A School for Unusual Girls is set in 1814, while Napoleon is exiled to the island of Elba. Georgiana Fitzwilliam is the youngest child and only daughter in her family. After one of her scientific experiments goes awry and burns down her father’s stables, her exasperated parents enroll her at Stranje House and wipe their hands of her care. Despite the tense relationships Georgie has with her parents she would rather return home or run away than to stay at this mysterious school for girls. The dark rumors which swirl around the school and the scenes she witnesses upon her introduction to the staff and students convince her that Stranje house is a dangerous place to remain.
When privileged Egyptian Kiya is sold into slavery by her own father, it is to save the rest of her family including her crippled brother. She finds herself in the household of a family friend, but the shame of serving in a home she once frequented as a guest and the vengeful behavior of her master’s wife leaves her feeling humiliated and hopeless. During her time of service she meets fellow slave Shira, a Hebrew, who makes a great sacrifice on Kiya’s behalf winning her loyalty and friendship. Through Shira, she also meets Eben, Shira’s brother who seems to despise her, but she also begins to learn of the rumors of a Deliverer spreading through the Hebrew households. Things go from bad to worse for Kiya, as her former fiance deserts her and all of the Egyptians are terrorized by strange plagues. Kiya wrestles with her lack of faith in her own gods and her terror of the Hebrew God, while also being strangely drawn to both the enslaved people and the one they call Yahweh. Eventually, in order to save her mother and brother, she casts her lot in with this strange people and flees Egypt. Continue reading “Book Review -Counted With the Stars”
When Charlie Lionheart burst into the hospital with a sick baby, nurse Ella Beckley is immediately drawn into the plight of this mysterious young man and his sick but precious charge. His presence instigates immediate changes in her safe, ordered life and lures her into the unfamiliar life of the circus.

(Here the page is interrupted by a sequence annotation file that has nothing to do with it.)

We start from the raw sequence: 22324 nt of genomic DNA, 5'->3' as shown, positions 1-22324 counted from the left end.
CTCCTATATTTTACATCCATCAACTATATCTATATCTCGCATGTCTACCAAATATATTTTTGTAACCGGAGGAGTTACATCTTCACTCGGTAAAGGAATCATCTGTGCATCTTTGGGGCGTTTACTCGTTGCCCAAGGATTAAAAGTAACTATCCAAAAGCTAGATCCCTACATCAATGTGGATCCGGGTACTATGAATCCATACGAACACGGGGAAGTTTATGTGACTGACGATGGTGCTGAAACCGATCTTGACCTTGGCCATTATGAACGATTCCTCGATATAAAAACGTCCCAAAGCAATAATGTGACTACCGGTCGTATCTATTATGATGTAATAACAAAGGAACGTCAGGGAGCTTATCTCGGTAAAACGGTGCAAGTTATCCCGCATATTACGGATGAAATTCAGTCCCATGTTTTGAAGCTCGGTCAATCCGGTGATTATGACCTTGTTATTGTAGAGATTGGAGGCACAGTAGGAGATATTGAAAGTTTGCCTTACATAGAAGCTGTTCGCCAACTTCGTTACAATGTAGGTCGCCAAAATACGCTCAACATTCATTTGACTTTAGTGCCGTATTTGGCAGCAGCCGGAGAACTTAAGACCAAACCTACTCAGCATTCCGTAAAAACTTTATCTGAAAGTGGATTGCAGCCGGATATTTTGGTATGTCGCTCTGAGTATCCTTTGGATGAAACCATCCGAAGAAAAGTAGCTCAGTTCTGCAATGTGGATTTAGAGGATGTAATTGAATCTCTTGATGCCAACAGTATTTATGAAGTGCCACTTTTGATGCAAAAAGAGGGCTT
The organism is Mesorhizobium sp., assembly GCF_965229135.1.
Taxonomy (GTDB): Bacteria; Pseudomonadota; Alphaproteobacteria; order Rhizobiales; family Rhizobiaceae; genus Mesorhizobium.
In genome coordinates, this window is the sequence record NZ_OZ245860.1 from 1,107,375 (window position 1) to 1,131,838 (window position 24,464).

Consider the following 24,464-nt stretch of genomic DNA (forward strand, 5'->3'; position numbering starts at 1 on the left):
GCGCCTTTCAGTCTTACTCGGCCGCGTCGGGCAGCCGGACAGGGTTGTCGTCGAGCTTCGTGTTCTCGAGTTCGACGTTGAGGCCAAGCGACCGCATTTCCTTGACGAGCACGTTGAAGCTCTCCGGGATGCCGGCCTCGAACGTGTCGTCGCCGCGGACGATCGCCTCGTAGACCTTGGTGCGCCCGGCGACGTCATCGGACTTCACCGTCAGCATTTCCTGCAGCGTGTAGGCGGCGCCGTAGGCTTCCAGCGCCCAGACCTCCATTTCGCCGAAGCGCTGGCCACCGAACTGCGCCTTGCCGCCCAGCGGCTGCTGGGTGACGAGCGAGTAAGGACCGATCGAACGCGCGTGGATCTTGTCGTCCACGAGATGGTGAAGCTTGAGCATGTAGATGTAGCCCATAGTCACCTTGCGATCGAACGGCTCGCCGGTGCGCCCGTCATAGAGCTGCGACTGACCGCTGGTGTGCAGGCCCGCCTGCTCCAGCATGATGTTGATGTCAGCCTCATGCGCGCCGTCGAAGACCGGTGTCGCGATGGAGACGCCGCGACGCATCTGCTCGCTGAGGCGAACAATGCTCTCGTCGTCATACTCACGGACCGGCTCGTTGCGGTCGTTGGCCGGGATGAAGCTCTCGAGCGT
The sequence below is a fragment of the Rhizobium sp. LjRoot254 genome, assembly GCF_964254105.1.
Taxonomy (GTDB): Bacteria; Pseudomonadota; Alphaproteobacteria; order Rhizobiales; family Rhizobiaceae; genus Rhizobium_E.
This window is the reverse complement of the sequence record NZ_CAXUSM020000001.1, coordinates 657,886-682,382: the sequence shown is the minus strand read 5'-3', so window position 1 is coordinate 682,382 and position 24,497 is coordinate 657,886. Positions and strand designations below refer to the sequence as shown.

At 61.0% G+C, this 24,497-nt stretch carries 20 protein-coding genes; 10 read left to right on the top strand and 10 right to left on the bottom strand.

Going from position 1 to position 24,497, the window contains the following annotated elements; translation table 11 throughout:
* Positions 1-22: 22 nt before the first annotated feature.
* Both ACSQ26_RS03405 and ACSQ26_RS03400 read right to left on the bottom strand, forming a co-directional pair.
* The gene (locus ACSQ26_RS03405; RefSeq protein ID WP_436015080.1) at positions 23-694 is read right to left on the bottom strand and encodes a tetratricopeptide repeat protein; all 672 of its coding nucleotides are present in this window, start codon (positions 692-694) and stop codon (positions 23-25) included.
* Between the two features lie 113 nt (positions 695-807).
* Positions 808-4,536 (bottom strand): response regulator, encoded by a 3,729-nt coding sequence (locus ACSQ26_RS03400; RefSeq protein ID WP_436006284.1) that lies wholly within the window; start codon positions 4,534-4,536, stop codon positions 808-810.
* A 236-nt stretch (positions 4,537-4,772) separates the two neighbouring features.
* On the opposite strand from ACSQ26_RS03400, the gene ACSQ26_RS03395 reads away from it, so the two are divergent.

Charlie is quickly drawn to the sweet but curious Ella, but the secrets he harbors make him hesitant to expose her to his life. As they jointly care for baby Holland, they each find their perceptions challenged and must find the love and courage to reveal their traumatic pasts.
I have been a fan of Jody Hedlund’s historical romances since her debut release back in 2010. But she particularly excels in this genre when she writes about or is inspired by actual historical figures. From her very first novel which was inspired by John Bunyan, author of Pilgrim’s Progress, to her faithful historical renderings based on American missionaries Marcus and Narcissa Whitman, founding father John Adams and wife Abigail, to her more recent depiction of Martin Luther and his bride Katharina, she never fails to paint a vivid and well researched picture of their lives. And now, with her recent release Newton and Polly she continues her streak of excellence.
Newton and Polly introduces us to a young John Newton, just as he himself is introduced to Polly Catlett, the woman who becomes the love of his life and who is also instrumental in his eventual salvation and transformation. For those who are unfamiliar with John Newton, he is the author of many hymns, including the famous Amazing Grace, as well as being an important figure in the fight to abolish slavery in Britain. Newton lived his younger years in rebellion to his father and in defiance of most authority and found himself involved in some despicable things, including the slave trade. Continue reading “Book Review -Newton and Polly”
As an avid reader I have an exorbitantly large TBR pile of books which have already been released that I plan to read. I think this list is now in the hundreds, but I don’t let that stop me from also having a list of as yet unreleased books which I desperately want to add to that pile.